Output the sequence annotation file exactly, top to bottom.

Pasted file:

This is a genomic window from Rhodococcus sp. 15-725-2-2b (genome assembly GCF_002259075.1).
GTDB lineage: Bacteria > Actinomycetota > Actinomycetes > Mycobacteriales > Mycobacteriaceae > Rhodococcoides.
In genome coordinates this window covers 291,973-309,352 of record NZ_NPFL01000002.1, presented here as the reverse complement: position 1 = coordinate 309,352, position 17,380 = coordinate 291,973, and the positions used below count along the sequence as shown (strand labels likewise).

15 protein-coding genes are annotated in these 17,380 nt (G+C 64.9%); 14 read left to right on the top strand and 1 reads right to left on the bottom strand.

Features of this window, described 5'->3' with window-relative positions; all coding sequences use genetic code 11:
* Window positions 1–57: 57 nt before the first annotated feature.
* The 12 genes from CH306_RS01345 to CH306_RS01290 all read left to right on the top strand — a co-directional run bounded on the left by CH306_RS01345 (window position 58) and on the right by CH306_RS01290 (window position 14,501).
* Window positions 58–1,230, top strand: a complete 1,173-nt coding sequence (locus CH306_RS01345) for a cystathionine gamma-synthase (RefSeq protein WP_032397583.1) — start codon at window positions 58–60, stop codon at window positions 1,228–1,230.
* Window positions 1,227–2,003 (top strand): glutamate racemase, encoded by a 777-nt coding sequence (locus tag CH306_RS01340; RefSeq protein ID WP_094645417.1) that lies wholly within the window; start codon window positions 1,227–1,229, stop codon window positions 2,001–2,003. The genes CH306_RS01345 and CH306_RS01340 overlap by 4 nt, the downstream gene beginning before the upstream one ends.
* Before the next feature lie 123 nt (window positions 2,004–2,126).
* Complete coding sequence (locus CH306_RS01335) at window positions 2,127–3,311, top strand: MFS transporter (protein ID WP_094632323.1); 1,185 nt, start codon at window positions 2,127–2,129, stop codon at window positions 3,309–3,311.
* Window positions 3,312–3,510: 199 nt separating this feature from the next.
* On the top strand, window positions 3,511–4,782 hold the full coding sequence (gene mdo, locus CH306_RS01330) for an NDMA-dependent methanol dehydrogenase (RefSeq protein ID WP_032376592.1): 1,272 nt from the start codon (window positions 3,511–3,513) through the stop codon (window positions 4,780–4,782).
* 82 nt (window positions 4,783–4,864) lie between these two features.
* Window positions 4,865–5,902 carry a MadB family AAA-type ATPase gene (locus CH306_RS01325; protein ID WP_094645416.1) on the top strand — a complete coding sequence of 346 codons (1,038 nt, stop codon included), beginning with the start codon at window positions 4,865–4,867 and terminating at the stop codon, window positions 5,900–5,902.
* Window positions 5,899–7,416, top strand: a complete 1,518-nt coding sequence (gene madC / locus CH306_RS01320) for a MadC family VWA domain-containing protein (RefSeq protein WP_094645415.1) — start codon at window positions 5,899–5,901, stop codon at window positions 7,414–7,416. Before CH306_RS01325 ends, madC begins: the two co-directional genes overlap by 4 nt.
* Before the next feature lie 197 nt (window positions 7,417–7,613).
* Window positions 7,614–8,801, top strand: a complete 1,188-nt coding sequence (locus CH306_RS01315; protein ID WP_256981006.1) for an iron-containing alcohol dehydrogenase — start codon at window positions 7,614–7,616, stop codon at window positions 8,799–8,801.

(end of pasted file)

This is a genomic window from Rhodococcus sp. 15-725-2-2b (genome assembly GCF_002259075.1).
GTDB lineage: Bacteria > Actinomycetota > Actinomycetes > Mycobacteriales > Mycobacteriaceae > Rhodococcoides.
In genome coordinates this window covers 291,973-309,352 of record NZ_NPFL01000002.1, presented here as the reverse complement: position 1 = coordinate 309,352, position 17,380 = coordinate 291,973, and the positions used below count along the sequence as shown (strand labels likewise).

15 protein-coding genes are annotated in these 17,380 nt (G+C 64.9%); 14 read left to right on the top strand and 1 reads right to left on the bottom strand.

Features of this window, described 5'->3' with window-relative positions; all coding sequences use genetic code 11:
* Window positions 1–57: 57 nt before the first annotated feature.
* The 12 genes from CH306_RS01345 to CH306_RS01290 all read left to right on the top strand — a co-directional run bounded on the left by CH306_RS01345 (window position 58) and on the right by CH306_RS01290 (window position 14,501).
* Window positions 58–1,230, top strand: a complete 1,173-nt coding sequence (locus CH306_RS01345) for a cystathionine gamma-synthase (RefSeq protein WP_032397583.1) — start codon at window positions 58–60, stop codon at window positions 1,228–1,230.
* Window positions 1,227–2,003 (top strand): glutamate racemase, encoded by a 777-nt coding sequence (locus tag CH306_RS01340; RefSeq protein ID WP_094645417.1) that lies wholly within the window; start codon window positions 1,227–1,229, stop codon window positions 2,001–2,003. The genes CH306_RS01345 and CH306_RS01340 overlap by 4 nt, the downstream gene beginning before the upstream one ends.
* Before the next feature lie 123 nt (window positions 2,004–2,126).
* Complete coding sequence (locus CH306_RS01335) at window positions 2,127–3,311, top strand: MFS transporter (protein ID WP_094632323.1); 1,185 nt, start codon at window positions 2,127–2,129, stop codon at window positions 3,309–3,311.
* Window positions 3,312–3,510: 199 nt separating this feature from the next.
* On the top strand, window positions 3,511–4,782 hold the full coding sequence (gene mdo, locus CH306_RS01330) for an NDMA-dependent methanol dehydrogenase (RefSeq protein ID WP_032376592.1): 1,272 nt from the start codon (window positions 3,511–3,513) through the stop codon (window positions 4,780–4,782).
* 82 nt (window positions 4,783–4,864) lie between these two features.
* Window positions 4,865–5,902 carry a MadB family AAA-type ATPase gene (locus CH306_RS01325; protein ID WP_094645416.1) on the top strand — a complete coding sequence of 346 codons (1,038 nt, stop codon included), beginning with the start codon at window positions 4,865–4,867 and terminating at the stop codon, window positions 5,900–5,902.
* Window positions 5,899–7,416, top strand: a complete 1,518-nt coding sequence (gene madC / locus CH306_RS01320) for a MadC family VWA domain-containing protein (RefSeq protein WP_094645415.1) — start codon at window positions 5,899–5,901, stop codon at window positions 7,414–7,416. Before CH306_RS01325 ends, madC begins: the two co-directional genes overlap by 4 nt.
* Before the next feature lie 197 nt (window positions 7,417–7,613).
* Window positions 7,614–8,801, top strand: a complete 1,188-nt coding sequence (locus CH306_RS01315; protein ID WP_256981006.1) for an iron-containing alcohol dehydrogenase — start codon at window positions 7,614–7,616, stop codon at window positions 8,799–8,801.